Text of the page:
With, these blockbuster productions came impressive cast lists, and the grandiose and quite often lavish symphonic score, with sweeping and lush sounding themes or even in a handful of examples a more delicate and intimate soundtrack depending upon the subject matter and the characters involved. So, that is I suppose the meaning of Epic as related to a movie or small screen production. And so to Russia.

1971 saw the release of Nicholas and Alexandra, it told the story of the inept and out of touch leadership of the Russian Tzar Nicholas, and his eventual fall from power and about how he and his family were imprisoned and executed by the revolutionary forces. Directed by Franklin J Schaffner, the film was scored by British born composer Richard Rodney Bennett, who penned a suitably lush and romantic score, that was tinged with melancholy, vulnerability, and fragility.

It is a score that I personally still hold in high esteem and am of the opinion also that it is to this day one of the composers finest works for cinema. It contains and expresses for most of its duration a highly melodic and haunting sound, with woods and strings acting as the foundation of the work.

The score being influenced mostly by music from 19th century Russia, it is emotional, lyrical, sweeping and filled with an eloquent and imposing expressiveness and sensitivity.  The composers approach works so well within the movie adding emotive and poignant tonal verses that purvey hints of helplessness and a sense of longing, melancholy and frustration, the composer also maintaining an air of melodic, mesmerizing, and affecting musicality.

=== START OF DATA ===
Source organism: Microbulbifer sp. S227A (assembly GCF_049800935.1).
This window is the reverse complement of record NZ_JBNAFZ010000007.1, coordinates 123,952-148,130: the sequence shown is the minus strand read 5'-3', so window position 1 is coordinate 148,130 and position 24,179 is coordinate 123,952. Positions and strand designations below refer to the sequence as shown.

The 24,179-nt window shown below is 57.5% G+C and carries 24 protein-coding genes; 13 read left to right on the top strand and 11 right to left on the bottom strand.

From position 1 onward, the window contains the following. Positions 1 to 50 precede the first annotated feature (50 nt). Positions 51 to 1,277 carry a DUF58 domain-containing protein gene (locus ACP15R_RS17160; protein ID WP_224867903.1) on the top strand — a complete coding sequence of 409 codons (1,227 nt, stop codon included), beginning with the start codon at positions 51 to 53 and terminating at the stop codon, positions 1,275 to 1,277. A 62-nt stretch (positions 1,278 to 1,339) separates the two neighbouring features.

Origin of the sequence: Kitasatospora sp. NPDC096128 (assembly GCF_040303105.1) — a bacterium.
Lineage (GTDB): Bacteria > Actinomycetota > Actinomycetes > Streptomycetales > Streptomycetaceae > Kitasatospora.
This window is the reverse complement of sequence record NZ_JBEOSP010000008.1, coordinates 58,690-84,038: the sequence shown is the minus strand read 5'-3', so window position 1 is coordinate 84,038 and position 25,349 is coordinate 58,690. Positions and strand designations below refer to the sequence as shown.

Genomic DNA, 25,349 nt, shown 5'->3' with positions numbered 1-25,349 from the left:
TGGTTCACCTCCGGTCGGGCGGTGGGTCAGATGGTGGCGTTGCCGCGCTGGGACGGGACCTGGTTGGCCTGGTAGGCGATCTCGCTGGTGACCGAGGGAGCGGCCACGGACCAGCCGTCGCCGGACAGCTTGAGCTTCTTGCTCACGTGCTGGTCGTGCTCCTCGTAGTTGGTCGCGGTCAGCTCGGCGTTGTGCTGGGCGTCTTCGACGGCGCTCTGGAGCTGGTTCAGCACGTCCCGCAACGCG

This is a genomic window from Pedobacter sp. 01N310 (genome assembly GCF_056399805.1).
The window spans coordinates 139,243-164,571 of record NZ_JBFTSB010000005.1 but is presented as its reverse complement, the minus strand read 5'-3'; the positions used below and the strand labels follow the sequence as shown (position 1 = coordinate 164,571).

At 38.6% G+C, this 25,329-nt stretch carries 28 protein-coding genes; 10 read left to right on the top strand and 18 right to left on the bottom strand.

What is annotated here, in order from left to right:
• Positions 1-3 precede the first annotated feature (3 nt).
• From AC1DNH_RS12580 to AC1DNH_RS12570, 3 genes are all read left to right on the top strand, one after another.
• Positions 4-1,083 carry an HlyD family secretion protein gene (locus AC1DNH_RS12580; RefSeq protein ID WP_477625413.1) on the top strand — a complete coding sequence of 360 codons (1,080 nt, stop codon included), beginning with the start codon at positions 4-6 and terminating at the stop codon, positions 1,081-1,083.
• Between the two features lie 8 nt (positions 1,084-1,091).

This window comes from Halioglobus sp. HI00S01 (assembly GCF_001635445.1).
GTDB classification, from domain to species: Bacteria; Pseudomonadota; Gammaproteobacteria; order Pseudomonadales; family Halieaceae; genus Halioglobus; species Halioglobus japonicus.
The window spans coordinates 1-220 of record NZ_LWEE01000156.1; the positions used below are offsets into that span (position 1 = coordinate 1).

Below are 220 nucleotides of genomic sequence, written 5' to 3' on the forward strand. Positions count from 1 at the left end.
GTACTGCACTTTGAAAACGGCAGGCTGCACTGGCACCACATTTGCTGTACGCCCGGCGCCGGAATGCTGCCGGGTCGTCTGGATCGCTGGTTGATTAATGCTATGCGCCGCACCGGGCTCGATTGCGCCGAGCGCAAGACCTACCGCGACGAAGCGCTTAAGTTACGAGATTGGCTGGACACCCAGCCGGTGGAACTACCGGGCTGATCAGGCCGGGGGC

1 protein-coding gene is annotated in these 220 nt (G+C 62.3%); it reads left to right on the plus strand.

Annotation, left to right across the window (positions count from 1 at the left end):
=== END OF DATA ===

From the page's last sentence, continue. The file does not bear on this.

The composer deploys the works central theme throughout in varying arrangements and guises, adding choir, brass and percussive elements on occasion giving it a more lavish and opulent style when required. The haunting eight-note motif perfectly augmenting and underlining the storyline and its central characters, Rodney Bennett’s music caressing the images and weaving a rich but subtle background to the events taking place on screen.

The score becoming grander at key points within its development but never overpoweringly so, the brass and timpani employed in a somewhat martial fashion adding a more urgent mood to the proceedings.

The composer was a master at writing music for film and always managed to maintain a fine balance that allowed the score to support without overindulging itself, he is noted for doing this previously in 1967 with his lilting, sensitive and partly folk inspired score for Far from the Madding Crowd. The composer worked on a wide range of genres in cinema as well as writing and performing jazz and providing scores for ballets.